Setting up a development install#

System requirements#

JupyterHub can only run on macOS or Linux operating systems. If you are using Windows, we recommend using VirtualBox or a similar system to run Ubuntu Linux for development.

Install Python#

JupyterHub is written in the Python programming language and requires you have at least version 3.8 installed locally. If you haven’t installed Python before, the recommended way to install it is to use Miniforge.

Install nodejs#

NodeJS 12+ is required for building some JavaScript components. configurable-http-proxy, the default proxy implementation for JupyterHub, is written in Javascript. If you have not installed NodeJS before, we recommend installing it in the miniconda environment you set up for Python. You can do so with conda install nodejs.

Many in the Jupyter community use nvm to managing node dependencies.

Install git#

JupyterHub uses Git & GitHub for development & collaboration. You need to install git to work on JupyterHub. We also recommend getting a free account on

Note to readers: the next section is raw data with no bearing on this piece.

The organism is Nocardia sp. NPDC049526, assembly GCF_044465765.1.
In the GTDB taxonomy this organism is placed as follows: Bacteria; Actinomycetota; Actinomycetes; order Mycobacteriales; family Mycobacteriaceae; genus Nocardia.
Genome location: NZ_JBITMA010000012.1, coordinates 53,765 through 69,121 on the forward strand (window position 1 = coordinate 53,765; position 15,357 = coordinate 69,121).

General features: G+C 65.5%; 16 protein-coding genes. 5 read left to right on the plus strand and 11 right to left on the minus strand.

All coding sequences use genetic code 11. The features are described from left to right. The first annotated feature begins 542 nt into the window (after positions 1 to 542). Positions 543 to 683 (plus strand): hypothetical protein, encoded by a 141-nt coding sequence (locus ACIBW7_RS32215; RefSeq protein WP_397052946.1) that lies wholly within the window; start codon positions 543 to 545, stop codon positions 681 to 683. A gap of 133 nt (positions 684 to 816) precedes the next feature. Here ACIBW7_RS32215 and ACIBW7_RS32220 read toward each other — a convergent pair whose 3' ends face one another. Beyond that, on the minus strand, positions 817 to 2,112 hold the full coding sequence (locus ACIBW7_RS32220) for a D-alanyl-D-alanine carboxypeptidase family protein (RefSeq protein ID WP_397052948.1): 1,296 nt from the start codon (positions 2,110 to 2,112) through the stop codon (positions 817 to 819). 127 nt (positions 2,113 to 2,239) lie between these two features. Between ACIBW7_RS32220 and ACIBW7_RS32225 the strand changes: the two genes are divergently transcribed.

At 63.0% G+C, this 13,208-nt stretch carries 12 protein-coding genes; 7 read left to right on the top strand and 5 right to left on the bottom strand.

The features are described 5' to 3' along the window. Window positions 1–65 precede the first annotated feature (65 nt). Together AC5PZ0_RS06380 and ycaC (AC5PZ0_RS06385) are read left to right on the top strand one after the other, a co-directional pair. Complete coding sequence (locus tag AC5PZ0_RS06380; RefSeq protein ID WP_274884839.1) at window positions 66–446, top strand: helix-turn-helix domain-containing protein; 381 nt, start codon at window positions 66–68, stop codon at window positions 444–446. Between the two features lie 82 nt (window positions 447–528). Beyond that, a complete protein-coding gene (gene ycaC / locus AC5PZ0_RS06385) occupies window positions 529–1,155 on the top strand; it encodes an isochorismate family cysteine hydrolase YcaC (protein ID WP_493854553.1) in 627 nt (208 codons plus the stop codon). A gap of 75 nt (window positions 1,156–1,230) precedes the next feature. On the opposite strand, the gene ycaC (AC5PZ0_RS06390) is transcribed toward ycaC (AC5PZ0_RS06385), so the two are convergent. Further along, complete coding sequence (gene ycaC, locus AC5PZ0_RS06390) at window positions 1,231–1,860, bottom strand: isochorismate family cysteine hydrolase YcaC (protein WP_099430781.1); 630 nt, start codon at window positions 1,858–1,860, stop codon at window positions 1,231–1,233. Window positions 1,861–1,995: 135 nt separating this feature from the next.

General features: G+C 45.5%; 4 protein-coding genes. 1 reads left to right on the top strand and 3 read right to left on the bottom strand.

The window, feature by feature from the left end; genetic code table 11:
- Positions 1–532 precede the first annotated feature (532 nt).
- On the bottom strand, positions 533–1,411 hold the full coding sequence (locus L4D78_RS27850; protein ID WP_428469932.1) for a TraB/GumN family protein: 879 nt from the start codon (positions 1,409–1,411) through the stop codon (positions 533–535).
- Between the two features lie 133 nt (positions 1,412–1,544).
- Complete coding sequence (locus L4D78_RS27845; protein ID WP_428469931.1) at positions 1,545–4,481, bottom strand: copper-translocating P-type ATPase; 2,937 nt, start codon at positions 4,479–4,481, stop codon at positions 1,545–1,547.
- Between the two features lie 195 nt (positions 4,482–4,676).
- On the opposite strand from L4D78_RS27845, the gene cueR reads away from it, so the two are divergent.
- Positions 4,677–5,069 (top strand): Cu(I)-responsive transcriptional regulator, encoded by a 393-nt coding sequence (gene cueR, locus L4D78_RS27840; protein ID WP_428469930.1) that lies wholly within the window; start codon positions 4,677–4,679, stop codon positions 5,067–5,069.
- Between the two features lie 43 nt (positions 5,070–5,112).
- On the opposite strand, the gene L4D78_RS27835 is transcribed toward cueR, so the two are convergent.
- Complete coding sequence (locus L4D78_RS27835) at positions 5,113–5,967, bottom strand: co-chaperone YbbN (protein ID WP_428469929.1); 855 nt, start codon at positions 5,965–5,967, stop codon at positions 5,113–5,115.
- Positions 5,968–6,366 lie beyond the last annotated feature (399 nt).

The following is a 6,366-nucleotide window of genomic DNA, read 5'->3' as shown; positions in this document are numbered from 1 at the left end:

Setting up a development install#

When developing JupyterHub, you would need to make changes and be able to instantly view the results of the changes. To achieve that, a developer install is required.


This guide does not attempt to dictate how development environments should be isolated since that is a personal preference and can be achieved in many ways, for example, tox, conda, docker, etc. See this forum thread for a more detailed discussion.

  1. Clone the JupyterHub git repository to your computer.

    git clone
    cd jupyterhub
  2. Make sure the python you installed and the npm you installed are available to you on the command line.

    python -V

    This should return a version number greater than or equal to 3.8.

    npm -v

    This should return a version number greater than or equal to 5.0.

  3. Install configurable-http-proxy (required to run and test the default JupyterHub configuration):

    npm install -g configurable-http-proxy

    If you get an error that says Error: EACCES: permission denied, you might need to prefix the command with sudo. sudo may be required to perform a system-wide install. If you do not have access to sudo, you may instead run the following commands: